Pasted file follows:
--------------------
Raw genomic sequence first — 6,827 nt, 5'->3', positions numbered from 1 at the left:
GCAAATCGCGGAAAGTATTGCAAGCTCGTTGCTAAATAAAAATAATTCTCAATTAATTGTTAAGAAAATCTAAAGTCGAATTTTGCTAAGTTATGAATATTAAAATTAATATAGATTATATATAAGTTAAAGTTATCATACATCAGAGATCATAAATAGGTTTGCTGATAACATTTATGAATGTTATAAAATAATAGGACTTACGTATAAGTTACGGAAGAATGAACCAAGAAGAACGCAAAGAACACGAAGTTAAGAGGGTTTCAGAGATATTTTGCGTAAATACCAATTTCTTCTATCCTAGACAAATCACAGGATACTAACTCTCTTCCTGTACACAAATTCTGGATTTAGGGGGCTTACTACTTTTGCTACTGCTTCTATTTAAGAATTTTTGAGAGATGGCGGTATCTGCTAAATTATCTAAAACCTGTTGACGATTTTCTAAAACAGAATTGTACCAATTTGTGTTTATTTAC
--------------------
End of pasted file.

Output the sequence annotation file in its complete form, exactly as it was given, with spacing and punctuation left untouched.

Raw genomic sequence first — 6,827 nt, 5'->3', positions numbered from 1 at the left:
GCAAATCGCGGAAAGTATTGCAAGCTCGTTGCTAAATAAAAATAATTCTCAATTAATTGTTAAGAAAATCTAAAGTCGAATTTTGCTAAGTTATGAATATTAAAATTAATATAGATTATATATAAGTTAAAGTTATCATACATCAGAGATCATAAATAGGTTTGCTGATAACATTTATGAATGTTATAAAATAATAGGACTTACGTATAAGTTACGGAAGAATGAACCAAGAAGAACGCAAAGAACACGAAGTTAAGAGGGTTTCAGAGATATTTTGCGTAAATACCAATTTCTTCTATCCTAGACAAATCACAGGATACTAACTCTCTTCCTGTACACAAATTCTGGATTTAGGGGGCTTACTACTTTTGCTACTGCTTCTATTTAAGAATTTTTGAGAGATGGCGGTATCTGCTAAATTATCTAAAACCTGTTGACGATTTTCTAAAACAGAATTGTACCAATTTGTGTTTATTTAC